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This volume of seven essays and a late lecture by Henry David Thoreau makes available important material written both before and after Walden. First appearing in the 1840s through the 1860s, the essays were written during a time of great change in Thoreau's environs, as the Massachusetts of his childhood became increasingly urbanized and industrialized. William Rossi's introduction puts the essays in the context of Thoreau's other major works, both chronologically and intellectually. Rossi also shows how these writings relate to Thoreau's life and career as both writer and naturalist: his readings of Ralph Waldo Emerson and Charles Darwin; his failed bid for commercial acceptance of his work; and his pivotal encounter with the utter wildness of the Maine woods. In the essays themselves, readers will see how Thoreau melded conventions of natural history writing with elements of two popular literary forms - travel writing and landscape writing -to explore concerns ranging from America's westward expansion to the figural dimensions of scientific facts and phenomena.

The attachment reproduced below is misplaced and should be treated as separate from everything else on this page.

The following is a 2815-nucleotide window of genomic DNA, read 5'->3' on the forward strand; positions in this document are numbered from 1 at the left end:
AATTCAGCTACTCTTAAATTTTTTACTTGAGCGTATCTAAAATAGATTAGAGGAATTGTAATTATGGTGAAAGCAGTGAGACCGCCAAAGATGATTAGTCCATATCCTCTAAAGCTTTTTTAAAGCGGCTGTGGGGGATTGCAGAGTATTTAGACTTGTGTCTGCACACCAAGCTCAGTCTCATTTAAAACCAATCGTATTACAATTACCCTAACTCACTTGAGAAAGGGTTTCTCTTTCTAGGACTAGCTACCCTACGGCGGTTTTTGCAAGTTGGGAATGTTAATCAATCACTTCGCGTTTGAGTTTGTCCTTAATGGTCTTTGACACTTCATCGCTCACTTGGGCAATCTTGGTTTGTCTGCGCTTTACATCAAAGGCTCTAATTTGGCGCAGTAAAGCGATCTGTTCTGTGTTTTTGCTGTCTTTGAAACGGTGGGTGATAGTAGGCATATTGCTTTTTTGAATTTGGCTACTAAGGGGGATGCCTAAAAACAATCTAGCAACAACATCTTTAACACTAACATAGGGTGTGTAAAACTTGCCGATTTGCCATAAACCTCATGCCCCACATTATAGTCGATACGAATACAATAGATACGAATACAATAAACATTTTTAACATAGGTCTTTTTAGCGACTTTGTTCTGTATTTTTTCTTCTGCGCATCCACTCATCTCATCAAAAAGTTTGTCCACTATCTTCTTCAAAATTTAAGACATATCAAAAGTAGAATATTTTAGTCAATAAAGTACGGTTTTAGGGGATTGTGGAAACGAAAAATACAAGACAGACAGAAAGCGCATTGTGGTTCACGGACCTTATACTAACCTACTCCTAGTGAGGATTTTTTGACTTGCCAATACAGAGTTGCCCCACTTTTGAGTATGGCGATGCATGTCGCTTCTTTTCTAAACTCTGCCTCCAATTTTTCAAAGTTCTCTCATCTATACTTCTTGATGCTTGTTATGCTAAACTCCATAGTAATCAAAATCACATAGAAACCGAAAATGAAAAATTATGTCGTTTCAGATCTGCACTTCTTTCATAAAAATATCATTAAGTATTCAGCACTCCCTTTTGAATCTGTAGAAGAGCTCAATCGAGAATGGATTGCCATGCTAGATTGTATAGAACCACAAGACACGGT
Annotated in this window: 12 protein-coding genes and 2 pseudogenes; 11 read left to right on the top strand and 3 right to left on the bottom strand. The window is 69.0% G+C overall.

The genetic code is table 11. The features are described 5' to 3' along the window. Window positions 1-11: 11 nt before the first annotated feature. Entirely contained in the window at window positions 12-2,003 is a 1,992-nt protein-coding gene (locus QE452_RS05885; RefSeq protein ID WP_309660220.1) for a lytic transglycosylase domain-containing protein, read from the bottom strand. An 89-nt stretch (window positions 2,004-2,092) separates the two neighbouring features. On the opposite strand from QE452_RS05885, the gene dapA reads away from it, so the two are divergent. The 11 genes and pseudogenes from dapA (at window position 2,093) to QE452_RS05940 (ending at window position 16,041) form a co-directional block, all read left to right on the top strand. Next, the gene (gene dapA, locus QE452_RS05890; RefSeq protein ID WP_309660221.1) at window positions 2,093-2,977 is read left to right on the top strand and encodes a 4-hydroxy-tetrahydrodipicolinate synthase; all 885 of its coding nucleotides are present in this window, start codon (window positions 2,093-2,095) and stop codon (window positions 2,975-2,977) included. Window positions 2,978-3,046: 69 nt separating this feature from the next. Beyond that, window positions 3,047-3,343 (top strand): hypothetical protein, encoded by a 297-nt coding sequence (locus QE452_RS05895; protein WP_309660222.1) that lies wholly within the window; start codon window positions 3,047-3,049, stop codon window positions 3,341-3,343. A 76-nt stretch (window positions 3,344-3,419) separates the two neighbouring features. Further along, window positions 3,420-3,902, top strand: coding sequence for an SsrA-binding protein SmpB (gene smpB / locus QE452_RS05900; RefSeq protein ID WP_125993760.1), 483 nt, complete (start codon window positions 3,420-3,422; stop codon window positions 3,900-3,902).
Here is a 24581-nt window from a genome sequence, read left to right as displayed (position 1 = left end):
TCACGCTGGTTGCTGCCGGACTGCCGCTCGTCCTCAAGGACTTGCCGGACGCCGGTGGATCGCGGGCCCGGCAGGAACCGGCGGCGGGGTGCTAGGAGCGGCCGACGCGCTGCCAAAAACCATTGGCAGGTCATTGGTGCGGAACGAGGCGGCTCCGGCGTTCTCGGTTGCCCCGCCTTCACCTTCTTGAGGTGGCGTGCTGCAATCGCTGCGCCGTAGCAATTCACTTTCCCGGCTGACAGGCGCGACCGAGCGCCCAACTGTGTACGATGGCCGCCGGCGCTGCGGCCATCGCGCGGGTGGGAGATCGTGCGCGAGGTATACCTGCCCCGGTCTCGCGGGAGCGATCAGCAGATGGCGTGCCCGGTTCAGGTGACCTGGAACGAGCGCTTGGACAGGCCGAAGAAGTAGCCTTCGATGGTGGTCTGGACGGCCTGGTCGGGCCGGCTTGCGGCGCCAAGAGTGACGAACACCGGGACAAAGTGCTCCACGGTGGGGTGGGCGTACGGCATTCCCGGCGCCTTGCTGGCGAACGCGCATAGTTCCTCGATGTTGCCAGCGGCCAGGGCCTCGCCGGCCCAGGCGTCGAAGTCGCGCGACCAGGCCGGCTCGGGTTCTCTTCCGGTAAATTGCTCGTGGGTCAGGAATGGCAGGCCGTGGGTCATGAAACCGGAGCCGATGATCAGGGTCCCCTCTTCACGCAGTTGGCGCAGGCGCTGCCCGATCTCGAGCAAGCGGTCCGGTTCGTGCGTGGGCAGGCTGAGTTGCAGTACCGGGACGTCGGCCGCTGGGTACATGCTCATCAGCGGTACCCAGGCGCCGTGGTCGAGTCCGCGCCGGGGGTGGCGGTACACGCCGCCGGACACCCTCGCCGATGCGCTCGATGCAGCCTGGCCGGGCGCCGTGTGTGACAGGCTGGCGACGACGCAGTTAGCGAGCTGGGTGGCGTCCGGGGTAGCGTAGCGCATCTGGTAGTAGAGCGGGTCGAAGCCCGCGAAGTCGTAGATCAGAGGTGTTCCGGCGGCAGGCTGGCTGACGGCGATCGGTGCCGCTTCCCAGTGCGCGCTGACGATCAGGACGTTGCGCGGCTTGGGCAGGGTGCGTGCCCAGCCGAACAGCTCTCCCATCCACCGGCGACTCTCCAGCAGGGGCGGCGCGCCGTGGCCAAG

Thoreau the thinker, observer, wanderer, and inquiring naturalist - all emerge in this distinctive composite picture of the economic, natural, and spiritual communities that left their marks on one of our most important early environmentalists.
William Rossi is an associate professor of English at the University of Oregon. He is the author of essays on Thoreau, Emerson, and others and coeditor of two volumes of Thoreau's Journal for the Princeton University Press edition of his writings.